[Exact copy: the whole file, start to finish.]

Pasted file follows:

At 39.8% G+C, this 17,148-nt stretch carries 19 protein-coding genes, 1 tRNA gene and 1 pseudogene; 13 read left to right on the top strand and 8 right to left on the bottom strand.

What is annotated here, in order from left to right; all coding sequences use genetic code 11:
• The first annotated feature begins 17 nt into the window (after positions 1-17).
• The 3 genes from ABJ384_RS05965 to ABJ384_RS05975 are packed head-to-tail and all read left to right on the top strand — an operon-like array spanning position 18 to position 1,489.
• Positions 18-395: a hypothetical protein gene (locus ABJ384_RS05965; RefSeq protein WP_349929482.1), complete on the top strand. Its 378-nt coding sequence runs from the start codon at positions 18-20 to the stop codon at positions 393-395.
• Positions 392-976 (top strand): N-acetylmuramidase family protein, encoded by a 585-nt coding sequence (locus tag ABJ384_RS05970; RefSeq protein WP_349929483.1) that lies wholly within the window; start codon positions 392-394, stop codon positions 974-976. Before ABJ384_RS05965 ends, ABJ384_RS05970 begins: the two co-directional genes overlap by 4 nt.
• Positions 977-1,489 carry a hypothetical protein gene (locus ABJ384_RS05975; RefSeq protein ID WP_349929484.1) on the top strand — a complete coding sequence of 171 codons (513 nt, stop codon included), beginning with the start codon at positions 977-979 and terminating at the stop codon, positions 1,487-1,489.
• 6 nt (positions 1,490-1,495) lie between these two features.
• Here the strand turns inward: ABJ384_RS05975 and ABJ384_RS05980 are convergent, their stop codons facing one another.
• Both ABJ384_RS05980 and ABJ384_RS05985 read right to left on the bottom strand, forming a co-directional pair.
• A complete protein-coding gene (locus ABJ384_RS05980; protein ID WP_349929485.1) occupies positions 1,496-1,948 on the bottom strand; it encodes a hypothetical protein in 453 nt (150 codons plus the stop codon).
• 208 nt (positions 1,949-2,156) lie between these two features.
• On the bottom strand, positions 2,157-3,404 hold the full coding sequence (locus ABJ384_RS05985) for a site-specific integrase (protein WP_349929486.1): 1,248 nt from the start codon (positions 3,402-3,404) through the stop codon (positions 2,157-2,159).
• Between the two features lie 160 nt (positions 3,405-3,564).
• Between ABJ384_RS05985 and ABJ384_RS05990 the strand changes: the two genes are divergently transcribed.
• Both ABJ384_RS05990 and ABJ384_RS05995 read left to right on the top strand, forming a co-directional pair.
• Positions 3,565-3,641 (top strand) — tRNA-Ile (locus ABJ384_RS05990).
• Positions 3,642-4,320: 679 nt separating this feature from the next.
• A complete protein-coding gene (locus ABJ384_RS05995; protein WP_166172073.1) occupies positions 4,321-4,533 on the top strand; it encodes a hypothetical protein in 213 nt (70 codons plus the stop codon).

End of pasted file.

At 39.8% G+C, this 17,148-nt stretch carries 19 protein-coding genes, 1 tRNA gene and 1 pseudogene; 13 read left to right on the top strand and 8 right to left on the bottom strand.

What is annotated here, in order from left to right; all coding sequences use genetic code 11:
• The first annotated feature begins 17 nt into the window (after positions 1-17).
• The 3 genes from ABJ384_RS05965 to ABJ384_RS05975 are packed head-to-tail and all read left to right on the top strand — an operon-like array spanning position 18 to position 1,489.
• Positions 18-395: a hypothetical protein gene (locus ABJ384_RS05965; RefSeq protein WP_349929482.1), complete on the top strand. Its 378-nt coding sequence runs from the start codon at positions 18-20 to the stop codon at positions 393-395.
• Positions 392-976 (top strand): N-acetylmuramidase family protein, encoded by a 585-nt coding sequence (locus tag ABJ384_RS05970; RefSeq protein WP_349929483.1) that lies wholly within the window; start codon positions 392-394, stop codon positions 974-976. Before ABJ384_RS05965 ends, ABJ384_RS05970 begins: the two co-directional genes overlap by 4 nt.
• Positions 977-1,489 carry a hypothetical protein gene (locus ABJ384_RS05975; RefSeq protein ID WP_349929484.1) on the top strand — a complete coding sequence of 171 codons (513 nt, stop codon included), beginning with the start codon at positions 977-979 and terminating at the stop codon, positions 1,487-1,489.
• 6 nt (positions 1,490-1,495) lie between these two features.
• Here the strand turns inward: ABJ384_RS05975 and ABJ384_RS05980 are convergent, their stop codons facing one another.
• Both ABJ384_RS05980 and ABJ384_RS05985 read right to left on the bottom strand, forming a co-directional pair.
• A complete protein-coding gene (locus ABJ384_RS05980; protein ID WP_349929485.1) occupies positions 1,496-1,948 on the bottom strand; it encodes a hypothetical protein in 453 nt (150 codons plus the stop codon).
• 208 nt (positions 1,949-2,156) lie between these two features.
• On the bottom strand, positions 2,157-3,404 hold the full coding sequence (locus ABJ384_RS05985) for a site-specific integrase (protein WP_349929486.1): 1,248 nt from the start codon (positions 3,402-3,404) through the stop codon (positions 2,157-2,159).
• Between the two features lie 160 nt (positions 3,405-3,564).
• Between ABJ384_RS05985 and ABJ384_RS05990 the strand changes: the two genes are divergently transcribed.
• Both ABJ384_RS05990 and ABJ384_RS05995 read left to right on the top strand, forming a co-directional pair.
• Positions 3,565-3,641 (top strand) — tRNA-Ile (locus ABJ384_RS05990).
• Positions 3,642-4,320: 679 nt separating this feature from the next.
• A complete protein-coding gene (locus ABJ384_RS05995; protein WP_166172073.1) occupies positions 4,321-4,533 on the top strand; it encodes a hypothetical protein in 213 nt (70 codons plus the stop codon).